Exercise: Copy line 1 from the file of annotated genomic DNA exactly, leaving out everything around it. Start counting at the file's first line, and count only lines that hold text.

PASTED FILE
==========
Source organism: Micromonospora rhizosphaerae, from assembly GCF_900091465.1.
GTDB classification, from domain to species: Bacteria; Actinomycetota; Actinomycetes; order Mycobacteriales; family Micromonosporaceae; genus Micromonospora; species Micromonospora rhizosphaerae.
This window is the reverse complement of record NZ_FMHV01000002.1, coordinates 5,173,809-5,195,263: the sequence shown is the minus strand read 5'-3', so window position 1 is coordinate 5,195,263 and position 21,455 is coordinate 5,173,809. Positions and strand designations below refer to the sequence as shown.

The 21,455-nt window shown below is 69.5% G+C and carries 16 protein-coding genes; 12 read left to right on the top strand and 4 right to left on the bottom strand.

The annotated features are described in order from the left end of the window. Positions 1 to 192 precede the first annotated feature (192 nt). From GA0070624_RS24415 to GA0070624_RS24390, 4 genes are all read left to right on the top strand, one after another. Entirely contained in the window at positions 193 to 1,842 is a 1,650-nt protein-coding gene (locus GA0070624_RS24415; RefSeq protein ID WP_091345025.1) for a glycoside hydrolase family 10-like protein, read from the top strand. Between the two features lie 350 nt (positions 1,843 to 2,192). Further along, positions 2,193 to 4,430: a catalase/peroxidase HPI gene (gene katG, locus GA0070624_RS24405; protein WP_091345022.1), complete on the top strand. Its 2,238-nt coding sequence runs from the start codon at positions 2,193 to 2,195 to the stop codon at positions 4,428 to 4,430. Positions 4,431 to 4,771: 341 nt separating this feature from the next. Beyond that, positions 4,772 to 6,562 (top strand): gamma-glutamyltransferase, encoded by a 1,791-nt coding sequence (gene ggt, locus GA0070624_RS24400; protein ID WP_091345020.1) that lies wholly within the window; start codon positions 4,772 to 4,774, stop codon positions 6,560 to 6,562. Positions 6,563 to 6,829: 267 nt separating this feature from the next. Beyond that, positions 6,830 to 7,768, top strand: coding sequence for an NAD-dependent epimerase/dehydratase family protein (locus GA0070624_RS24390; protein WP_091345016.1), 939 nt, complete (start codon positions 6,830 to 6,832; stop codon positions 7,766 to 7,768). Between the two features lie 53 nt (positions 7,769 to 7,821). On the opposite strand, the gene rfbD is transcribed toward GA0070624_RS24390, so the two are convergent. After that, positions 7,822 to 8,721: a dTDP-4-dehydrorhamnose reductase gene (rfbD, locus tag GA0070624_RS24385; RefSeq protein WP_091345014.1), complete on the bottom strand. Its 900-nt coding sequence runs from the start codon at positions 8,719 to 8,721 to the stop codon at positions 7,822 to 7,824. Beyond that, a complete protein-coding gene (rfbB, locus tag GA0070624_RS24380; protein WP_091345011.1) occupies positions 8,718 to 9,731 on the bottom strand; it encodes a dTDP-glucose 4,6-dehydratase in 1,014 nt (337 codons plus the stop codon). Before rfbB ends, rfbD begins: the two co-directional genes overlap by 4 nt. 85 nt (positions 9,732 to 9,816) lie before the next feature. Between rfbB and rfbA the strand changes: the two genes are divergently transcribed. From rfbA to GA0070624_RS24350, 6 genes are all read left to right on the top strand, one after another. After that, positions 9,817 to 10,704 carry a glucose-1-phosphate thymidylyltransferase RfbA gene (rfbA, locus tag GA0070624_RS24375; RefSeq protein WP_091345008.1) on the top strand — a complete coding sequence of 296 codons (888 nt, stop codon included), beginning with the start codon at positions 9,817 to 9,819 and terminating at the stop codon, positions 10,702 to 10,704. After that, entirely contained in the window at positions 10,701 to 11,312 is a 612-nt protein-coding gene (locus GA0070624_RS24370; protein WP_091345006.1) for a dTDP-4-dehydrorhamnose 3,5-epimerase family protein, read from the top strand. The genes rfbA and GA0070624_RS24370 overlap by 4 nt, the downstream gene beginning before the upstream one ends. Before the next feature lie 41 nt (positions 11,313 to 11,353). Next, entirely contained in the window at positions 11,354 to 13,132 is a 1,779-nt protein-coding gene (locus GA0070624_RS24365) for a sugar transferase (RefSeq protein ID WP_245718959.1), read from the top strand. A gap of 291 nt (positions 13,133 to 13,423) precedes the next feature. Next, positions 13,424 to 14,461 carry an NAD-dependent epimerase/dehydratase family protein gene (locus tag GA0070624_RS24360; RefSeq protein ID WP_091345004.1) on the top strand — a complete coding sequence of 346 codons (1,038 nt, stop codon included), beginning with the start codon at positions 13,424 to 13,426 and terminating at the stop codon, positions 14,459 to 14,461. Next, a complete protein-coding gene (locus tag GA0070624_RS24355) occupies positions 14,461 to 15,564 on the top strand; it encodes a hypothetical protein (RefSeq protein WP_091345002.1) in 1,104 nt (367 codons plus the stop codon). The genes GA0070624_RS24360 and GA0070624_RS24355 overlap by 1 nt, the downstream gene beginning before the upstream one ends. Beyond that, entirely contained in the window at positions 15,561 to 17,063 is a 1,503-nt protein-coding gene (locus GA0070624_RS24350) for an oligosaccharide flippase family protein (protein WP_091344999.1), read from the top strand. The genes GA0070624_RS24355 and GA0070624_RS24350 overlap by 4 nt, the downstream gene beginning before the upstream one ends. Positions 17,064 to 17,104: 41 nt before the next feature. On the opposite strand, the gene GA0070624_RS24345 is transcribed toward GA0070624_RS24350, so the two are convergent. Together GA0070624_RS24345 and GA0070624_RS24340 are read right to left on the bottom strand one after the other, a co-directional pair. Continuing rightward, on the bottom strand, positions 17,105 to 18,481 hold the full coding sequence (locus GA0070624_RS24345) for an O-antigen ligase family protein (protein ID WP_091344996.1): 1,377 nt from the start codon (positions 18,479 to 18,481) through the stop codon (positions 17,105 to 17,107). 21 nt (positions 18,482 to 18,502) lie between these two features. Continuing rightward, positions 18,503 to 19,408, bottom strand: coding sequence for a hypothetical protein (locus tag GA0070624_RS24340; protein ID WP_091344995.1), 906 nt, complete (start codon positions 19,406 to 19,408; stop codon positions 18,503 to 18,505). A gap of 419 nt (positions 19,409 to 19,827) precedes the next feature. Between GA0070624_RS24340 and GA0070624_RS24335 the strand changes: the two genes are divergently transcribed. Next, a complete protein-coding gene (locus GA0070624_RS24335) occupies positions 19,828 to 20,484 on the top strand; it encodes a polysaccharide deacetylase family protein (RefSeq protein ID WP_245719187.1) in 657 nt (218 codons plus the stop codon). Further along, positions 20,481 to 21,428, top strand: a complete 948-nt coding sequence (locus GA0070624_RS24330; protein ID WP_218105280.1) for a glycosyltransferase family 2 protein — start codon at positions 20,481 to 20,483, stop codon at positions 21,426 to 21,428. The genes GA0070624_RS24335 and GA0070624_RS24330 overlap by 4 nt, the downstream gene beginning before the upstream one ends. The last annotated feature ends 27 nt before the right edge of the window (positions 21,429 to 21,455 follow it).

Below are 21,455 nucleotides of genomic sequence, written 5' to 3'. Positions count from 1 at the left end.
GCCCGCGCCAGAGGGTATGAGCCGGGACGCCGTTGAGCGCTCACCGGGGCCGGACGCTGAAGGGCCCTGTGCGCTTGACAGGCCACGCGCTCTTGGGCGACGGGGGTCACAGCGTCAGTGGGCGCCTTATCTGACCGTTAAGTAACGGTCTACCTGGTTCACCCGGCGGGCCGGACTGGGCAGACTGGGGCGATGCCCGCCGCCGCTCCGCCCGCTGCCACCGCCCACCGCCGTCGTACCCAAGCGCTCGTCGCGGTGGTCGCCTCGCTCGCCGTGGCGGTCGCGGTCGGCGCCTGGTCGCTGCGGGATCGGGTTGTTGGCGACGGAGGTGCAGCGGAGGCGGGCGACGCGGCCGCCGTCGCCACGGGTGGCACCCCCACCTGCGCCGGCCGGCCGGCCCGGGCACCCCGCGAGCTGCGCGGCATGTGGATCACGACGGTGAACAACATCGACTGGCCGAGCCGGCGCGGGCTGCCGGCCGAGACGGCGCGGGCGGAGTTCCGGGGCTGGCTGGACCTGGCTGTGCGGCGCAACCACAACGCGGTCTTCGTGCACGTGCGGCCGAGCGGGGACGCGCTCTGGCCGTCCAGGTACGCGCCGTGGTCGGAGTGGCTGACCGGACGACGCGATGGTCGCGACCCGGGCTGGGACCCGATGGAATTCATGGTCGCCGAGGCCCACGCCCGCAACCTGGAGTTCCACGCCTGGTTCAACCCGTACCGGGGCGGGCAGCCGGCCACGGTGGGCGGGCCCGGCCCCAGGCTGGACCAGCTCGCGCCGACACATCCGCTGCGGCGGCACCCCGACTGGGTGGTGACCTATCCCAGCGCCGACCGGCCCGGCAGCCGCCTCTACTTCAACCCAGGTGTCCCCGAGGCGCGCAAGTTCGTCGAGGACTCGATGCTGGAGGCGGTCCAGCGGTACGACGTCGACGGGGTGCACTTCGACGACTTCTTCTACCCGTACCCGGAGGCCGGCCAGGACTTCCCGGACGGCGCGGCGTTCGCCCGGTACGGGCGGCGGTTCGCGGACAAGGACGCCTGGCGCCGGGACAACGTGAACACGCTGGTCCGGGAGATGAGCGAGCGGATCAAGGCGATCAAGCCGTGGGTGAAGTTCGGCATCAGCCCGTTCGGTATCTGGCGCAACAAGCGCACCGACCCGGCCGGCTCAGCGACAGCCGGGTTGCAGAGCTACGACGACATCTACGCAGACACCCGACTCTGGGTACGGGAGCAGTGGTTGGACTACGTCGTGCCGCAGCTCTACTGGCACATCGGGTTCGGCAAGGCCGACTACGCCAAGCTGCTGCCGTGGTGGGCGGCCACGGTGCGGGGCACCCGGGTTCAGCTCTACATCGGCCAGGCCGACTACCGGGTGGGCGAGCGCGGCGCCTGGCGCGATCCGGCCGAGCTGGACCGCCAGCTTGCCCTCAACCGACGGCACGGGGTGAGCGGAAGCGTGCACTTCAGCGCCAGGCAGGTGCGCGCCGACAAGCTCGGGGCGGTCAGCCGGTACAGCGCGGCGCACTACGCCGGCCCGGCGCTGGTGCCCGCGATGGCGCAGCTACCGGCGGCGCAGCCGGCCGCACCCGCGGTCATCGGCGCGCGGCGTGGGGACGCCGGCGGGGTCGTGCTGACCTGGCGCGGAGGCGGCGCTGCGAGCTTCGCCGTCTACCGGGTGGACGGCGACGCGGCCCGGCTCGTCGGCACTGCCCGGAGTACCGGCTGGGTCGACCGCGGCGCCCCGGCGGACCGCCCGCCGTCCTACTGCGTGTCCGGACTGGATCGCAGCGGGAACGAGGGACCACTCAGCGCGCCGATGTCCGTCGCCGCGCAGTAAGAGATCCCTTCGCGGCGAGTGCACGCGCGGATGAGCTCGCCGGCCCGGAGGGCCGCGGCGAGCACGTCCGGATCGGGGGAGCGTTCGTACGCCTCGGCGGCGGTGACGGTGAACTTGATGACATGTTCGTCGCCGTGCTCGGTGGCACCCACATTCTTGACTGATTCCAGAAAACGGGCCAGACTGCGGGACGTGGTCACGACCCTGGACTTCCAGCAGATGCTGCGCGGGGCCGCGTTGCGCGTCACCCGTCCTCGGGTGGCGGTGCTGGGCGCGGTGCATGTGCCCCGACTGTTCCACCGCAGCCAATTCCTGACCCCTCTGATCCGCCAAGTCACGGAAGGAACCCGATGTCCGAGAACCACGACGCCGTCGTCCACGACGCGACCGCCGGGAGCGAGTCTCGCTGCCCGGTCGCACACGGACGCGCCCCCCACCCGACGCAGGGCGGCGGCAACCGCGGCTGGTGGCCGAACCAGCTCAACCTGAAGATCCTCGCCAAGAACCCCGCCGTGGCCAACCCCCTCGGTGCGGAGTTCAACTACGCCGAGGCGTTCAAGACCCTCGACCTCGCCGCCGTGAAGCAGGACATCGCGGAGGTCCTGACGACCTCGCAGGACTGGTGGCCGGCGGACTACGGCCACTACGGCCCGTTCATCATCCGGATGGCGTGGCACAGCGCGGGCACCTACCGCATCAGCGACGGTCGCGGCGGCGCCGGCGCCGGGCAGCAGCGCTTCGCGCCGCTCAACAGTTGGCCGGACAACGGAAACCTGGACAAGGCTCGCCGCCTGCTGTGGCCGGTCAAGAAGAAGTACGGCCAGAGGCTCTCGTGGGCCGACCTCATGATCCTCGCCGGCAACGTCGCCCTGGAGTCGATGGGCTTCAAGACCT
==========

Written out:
Source organism: Micromonospora rhizosphaerae, from assembly GCF_900091465.1.